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POTLUCK
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Just a personal update. Posted here in this section as people doing well were an encouragement to me when I was doing terrible.

I found that cardio exercise and tapering down my Propranolol is what helped me. I was running regularly and see an improvement in my symptoms and my HR numbers ( Standing HR and the difference in lying HR and standing HR ) that is very clear and convincing, and matches my symptoms quantitatively and qualitatively. I can think more clearly ( not normal yet but you will see far fewer mistakes in my posts ), have a decreased intensity to my "dizziness" of "off Kilter" feeling as I call it. ( I still have this feeling off and on daily though. ) I rarely experience the "Raynauld's" phenomenon where my toes and fingers would turn blue for short periods.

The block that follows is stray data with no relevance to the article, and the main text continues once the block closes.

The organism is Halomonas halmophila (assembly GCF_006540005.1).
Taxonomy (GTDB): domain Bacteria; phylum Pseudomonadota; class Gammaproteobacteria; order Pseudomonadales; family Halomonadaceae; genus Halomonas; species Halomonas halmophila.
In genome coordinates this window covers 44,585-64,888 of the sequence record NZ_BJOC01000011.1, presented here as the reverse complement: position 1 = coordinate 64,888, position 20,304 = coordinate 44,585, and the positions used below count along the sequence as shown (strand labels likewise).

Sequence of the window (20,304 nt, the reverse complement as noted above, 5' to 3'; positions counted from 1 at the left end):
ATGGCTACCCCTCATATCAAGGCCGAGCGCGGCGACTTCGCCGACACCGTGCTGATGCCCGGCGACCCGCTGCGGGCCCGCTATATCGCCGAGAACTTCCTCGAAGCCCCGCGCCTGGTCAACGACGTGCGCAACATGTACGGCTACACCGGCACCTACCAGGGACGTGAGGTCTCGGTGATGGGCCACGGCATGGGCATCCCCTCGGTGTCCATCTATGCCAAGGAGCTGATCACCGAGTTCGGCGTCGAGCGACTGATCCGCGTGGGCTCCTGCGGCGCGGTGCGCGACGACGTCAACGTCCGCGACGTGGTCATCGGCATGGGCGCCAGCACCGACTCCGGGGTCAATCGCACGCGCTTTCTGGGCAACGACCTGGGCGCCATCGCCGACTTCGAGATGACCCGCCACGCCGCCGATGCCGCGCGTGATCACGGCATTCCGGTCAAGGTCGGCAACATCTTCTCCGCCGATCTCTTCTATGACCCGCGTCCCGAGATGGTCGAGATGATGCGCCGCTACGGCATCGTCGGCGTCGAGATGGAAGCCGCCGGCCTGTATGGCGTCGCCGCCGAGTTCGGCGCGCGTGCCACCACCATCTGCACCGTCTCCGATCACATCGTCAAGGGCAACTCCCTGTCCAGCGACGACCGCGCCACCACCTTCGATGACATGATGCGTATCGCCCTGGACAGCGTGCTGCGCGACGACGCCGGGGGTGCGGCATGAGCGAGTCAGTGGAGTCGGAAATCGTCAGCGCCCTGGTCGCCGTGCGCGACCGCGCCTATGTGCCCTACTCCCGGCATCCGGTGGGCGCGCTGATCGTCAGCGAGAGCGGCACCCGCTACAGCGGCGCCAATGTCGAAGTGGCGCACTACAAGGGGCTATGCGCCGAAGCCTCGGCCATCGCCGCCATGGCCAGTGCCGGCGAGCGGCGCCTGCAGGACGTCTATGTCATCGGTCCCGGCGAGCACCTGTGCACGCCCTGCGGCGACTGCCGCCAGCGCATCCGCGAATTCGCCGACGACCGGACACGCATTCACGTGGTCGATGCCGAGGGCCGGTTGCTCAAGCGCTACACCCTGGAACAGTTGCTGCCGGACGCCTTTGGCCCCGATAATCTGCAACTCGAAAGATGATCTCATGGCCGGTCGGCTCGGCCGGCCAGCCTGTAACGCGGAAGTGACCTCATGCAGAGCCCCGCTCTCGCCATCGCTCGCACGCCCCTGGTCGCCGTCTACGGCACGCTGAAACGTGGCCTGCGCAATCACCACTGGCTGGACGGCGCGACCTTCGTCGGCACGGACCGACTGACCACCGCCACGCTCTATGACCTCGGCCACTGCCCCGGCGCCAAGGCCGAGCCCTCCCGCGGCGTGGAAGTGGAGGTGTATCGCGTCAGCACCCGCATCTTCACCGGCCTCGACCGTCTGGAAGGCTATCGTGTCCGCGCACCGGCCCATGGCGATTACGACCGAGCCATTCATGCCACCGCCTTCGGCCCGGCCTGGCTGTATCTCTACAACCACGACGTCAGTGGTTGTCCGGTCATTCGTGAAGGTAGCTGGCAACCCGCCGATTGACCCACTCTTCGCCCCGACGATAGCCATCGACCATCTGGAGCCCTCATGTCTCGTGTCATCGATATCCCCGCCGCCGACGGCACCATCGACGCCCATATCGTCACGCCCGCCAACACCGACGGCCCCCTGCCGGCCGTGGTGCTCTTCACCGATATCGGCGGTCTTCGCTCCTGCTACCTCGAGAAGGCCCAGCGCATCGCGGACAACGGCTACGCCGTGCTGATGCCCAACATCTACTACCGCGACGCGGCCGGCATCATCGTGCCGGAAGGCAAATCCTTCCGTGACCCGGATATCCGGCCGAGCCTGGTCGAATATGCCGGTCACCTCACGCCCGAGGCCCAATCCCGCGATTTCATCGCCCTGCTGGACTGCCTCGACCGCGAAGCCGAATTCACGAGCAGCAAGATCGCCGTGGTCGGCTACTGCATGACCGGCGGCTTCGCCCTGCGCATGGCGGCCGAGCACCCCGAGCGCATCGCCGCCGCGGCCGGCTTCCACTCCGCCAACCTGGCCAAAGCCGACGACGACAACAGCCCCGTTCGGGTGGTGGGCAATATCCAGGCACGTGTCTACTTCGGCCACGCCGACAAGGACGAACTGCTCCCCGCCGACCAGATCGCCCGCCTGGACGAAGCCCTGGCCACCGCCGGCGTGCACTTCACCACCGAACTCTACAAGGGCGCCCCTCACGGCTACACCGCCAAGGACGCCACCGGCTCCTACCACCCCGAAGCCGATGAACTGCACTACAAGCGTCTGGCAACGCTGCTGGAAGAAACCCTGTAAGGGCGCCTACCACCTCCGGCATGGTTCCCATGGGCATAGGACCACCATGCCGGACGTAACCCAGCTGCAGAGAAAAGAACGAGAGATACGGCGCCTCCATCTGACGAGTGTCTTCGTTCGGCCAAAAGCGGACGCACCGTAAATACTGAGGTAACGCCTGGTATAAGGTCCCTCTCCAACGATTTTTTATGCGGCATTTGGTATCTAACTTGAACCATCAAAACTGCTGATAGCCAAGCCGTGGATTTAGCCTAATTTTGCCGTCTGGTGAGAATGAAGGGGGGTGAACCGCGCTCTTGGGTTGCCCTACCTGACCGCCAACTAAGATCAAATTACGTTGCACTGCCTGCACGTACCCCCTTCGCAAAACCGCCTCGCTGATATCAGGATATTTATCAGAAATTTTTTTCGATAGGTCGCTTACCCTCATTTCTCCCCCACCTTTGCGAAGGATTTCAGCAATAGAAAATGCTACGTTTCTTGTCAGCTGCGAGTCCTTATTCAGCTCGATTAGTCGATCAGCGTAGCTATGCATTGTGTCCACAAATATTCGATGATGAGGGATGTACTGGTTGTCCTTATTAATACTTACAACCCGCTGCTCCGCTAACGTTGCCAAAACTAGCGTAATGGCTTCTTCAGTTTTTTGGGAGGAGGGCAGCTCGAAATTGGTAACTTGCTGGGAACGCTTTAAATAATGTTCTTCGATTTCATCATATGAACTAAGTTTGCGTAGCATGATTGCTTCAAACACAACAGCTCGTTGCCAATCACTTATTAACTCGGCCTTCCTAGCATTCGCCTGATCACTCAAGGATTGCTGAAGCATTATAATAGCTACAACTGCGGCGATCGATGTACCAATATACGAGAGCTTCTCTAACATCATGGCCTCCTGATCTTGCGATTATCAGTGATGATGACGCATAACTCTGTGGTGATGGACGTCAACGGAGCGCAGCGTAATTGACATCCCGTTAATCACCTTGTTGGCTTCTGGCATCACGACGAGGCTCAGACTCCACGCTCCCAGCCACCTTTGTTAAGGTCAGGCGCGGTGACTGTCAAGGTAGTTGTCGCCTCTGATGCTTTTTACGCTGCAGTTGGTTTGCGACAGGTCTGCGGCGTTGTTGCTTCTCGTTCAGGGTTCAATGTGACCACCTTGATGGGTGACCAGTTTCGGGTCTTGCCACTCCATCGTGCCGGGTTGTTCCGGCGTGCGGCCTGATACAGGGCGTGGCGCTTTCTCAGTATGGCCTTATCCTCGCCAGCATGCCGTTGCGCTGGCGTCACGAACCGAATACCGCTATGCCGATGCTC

I am able to work and have been working a lot of hours again. This has actually been the problem as I become normal again I do not have the time to exercise ( work pressures, hoe pressures etc. ) and as soon as I decrease the running my symptoms worsen. I am on a forced cardio program. LOL :)

I have done very poorly during the couple periods of 1-3 weeks that I did not run. Just recently I am only averaging about 5 miles per week and my symptoms are creeping back. Need to run more.